15.          That in addition, the police agents demonstrated great contempt for the life of Mr. Georges Izméry in not allowing a doctor to attend to him when his life might have been saved, as the soldiers refused to allow family members and the family doctor to approach the victim.


          16.          That such an attitude by those exercising power in Haiti fully demonstrates violations of the human rights protected by the Convention, both by their actions in hiding the offender in their facilities and by their failure to act when they did not carry out their duty to conduct an effective investigation within their jurisdiction to identify those responsible and to impose on them the penalties established in Haiti's penal laws, thus ensuring proper reparation for the victim's family.


          17.          That in this respect, the Inter-American Court on Human Rights has stated:  "[w]here the acts of private parties that violate the Convention are not seriously investigated, those parties are aided in a sense by the government. thereby making the State responsible on the international plane."[9]


          18.          That based on the legal principle of ultra petita, the Commission is not issuing a definitive judgment regarding the attacks perpetrated (prior to May 26, 1992) on the persons of Georges and Antoine Izméry by members of the police and army, as reported at the hearing granted to the complainant, because those attacks were not part of the elements contained in the initial complaint.  However, the information received does permit the Commission to establish a frame of reference and to determine within what context the death of Mr. Georges Izméry occurred, in view of the repressive and intimidating acts by the soldiers against the Izméry family.


          19.          That because the procedure for a friendly settlement established in article 48(1)(f) of the Convention and in article 45 of the IACHR Regulations is not applicable, and because of the nature of the case and the refusal of those exercising power in Haiti to provide information, the Commission must comply with article 50, subparagraph 1 of the Convention by giving its opinion and conclusions on the issue submitted to it for consideration.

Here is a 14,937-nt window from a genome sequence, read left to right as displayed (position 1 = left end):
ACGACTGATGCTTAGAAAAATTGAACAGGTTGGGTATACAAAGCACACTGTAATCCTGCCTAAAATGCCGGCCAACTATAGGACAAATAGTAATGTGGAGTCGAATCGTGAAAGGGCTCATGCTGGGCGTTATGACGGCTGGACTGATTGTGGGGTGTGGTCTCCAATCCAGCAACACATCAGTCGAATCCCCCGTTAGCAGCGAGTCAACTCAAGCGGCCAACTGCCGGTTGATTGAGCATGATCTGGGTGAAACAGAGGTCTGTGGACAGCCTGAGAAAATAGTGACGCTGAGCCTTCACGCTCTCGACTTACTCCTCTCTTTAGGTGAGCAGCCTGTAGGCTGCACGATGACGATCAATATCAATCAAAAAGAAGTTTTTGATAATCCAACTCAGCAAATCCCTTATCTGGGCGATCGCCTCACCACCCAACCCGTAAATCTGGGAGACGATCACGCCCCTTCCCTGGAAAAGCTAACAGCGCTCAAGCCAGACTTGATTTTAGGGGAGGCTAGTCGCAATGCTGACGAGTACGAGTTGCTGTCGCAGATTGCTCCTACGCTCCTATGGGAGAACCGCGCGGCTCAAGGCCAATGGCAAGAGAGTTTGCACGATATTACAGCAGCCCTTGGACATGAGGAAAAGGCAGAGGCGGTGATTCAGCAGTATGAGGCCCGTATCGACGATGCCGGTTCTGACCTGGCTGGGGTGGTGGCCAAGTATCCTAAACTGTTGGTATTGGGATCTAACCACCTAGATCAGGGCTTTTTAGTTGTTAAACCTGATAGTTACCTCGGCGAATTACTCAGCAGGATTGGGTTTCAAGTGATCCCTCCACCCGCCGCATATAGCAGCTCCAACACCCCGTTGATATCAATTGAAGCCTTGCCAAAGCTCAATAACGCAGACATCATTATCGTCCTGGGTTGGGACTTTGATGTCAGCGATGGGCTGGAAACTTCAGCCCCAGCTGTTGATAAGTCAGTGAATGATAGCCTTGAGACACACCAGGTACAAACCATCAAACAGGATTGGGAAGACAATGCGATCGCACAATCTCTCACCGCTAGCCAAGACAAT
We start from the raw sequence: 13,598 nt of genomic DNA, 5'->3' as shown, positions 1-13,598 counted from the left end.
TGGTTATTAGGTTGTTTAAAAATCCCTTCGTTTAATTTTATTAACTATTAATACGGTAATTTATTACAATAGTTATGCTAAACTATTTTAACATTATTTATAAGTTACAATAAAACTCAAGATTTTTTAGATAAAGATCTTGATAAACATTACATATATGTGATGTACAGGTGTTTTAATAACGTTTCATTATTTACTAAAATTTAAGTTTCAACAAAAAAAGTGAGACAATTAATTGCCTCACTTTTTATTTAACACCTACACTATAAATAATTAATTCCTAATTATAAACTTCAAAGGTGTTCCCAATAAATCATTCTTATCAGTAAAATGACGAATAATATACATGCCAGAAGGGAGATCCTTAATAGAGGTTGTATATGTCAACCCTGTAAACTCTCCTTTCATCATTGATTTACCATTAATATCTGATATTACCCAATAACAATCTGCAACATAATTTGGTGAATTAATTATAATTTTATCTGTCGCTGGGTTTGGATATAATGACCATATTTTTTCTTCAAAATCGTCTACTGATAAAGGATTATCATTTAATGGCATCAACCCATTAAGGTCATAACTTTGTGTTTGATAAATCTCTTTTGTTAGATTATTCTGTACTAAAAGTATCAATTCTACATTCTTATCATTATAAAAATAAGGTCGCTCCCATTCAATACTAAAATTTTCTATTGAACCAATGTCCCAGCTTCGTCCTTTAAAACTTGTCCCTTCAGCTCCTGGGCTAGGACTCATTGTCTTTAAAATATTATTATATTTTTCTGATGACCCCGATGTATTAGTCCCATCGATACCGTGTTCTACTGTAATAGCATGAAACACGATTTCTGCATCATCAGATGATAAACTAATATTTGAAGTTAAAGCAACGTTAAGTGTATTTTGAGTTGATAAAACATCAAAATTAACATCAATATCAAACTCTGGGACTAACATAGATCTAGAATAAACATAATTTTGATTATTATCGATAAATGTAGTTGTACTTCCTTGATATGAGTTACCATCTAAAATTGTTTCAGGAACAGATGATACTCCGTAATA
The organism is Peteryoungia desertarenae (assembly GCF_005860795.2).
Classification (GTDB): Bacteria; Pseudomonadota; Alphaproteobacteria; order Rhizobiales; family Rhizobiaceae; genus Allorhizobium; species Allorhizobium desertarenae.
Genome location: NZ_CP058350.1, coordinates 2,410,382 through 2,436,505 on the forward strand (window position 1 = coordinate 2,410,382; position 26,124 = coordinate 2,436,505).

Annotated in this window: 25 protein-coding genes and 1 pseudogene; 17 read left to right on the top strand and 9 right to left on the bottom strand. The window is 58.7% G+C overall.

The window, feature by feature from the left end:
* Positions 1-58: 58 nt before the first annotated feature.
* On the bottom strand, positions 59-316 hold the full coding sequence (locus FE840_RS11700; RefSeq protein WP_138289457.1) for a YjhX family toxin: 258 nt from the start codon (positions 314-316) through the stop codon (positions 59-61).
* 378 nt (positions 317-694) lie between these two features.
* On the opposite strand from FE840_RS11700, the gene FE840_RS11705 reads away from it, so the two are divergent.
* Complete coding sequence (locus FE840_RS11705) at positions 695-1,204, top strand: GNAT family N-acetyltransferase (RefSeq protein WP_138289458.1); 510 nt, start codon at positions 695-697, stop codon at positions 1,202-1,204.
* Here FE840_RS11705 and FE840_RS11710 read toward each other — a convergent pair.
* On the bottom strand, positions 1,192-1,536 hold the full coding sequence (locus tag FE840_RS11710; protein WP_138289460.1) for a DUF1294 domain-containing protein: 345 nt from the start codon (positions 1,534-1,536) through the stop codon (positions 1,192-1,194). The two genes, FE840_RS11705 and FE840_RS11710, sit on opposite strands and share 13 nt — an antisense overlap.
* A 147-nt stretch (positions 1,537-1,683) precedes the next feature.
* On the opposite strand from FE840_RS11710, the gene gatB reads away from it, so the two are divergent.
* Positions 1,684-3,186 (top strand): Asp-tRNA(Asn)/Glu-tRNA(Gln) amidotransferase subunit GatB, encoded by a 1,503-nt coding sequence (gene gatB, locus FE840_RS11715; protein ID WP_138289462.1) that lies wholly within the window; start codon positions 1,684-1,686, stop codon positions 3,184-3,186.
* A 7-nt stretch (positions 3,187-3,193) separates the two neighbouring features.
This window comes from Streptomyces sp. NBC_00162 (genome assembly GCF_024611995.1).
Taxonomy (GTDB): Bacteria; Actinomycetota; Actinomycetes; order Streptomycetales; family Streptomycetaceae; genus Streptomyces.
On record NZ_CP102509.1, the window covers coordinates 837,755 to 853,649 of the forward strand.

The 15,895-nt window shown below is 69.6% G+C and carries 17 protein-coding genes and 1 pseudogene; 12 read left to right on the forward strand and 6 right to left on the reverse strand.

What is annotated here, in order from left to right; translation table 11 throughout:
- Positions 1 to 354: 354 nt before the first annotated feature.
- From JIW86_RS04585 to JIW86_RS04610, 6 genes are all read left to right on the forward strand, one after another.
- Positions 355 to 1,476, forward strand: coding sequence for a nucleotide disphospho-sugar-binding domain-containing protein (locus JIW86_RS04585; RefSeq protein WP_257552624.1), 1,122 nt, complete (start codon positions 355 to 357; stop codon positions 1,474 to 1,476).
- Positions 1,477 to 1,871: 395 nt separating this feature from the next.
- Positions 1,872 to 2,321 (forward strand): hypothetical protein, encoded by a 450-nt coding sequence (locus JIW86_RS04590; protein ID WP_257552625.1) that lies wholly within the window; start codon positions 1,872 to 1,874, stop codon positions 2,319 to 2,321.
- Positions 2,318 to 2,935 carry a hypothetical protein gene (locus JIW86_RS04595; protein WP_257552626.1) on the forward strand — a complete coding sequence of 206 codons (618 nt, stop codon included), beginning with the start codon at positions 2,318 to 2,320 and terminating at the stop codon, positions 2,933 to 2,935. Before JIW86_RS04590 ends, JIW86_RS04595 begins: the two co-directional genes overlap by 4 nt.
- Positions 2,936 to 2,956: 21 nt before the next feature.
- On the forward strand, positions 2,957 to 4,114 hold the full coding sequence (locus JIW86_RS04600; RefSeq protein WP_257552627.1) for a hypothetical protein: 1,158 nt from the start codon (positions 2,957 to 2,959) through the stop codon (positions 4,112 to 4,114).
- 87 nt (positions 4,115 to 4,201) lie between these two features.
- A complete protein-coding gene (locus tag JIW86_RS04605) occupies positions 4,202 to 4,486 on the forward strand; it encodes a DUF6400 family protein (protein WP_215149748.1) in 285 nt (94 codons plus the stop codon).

20.   That because the Government of Haiti has not presented its observations as requested,  and nor has it conformed to the recommendations indicated in Resolution Nş 35/93 within the requisite time period of 90 days;






          1.          To declare that they who exercise power in Haiti have violated the Right to Life provided for in article 4 of the American Convention on Human Rights and the Right to Judicial Protection recognized in article 25 of that Convention through the actions of its agents which led to the death of Mr Georges Izméry, which occurred in Port-au-Prince, on May 26, 1992.


          2.          To declare that Haiti has not complied with the obligation to ensure the free and full exercise of fundamental human rights and guarantees to all persons subject to its jurisdiction, as imposed by article 1 of the American Convention on Human Rights.


          3.          To take note of the fact that the Government of Haiti, because it was illegally overthrown, has been unable to investigate the actions denounced or punish those responsible. 


          4.          To publish this report pursuant to Article 48 of the Commission's Regulations and Article 53.1 of the Convention, because the Government of Haiti did not adopt measures to correct the situation denounced within the time period.


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    [1] Haitian Armed Forces unit responsible in principle for combatting criminals.

    [2] Civilian agents assigned to certain army units, particularly the Anti-Gang Service.

    [3] At the request of the person who testified before the IACHR Delegation, his identity is not revealed for reasons of his safety.

    [4] Report on the Situation of Human Rights in Haiti, doc. OEA/Ser.L/C/II.77. rev. 1, doc. 18 of May 8, 1990, p. 58.

    [5] Ibid, p. 61.

    [6] Doc. OEA/Ser.L/V/II.83, doc. 18 of March 9, 1993, p 45.

    [7] Ibid, p. 45.

    [8] Velásquez Rodríguez case, judgment of July 29, 1988, paragraph 176, p. 155.

    [9] Ibid, p. 56.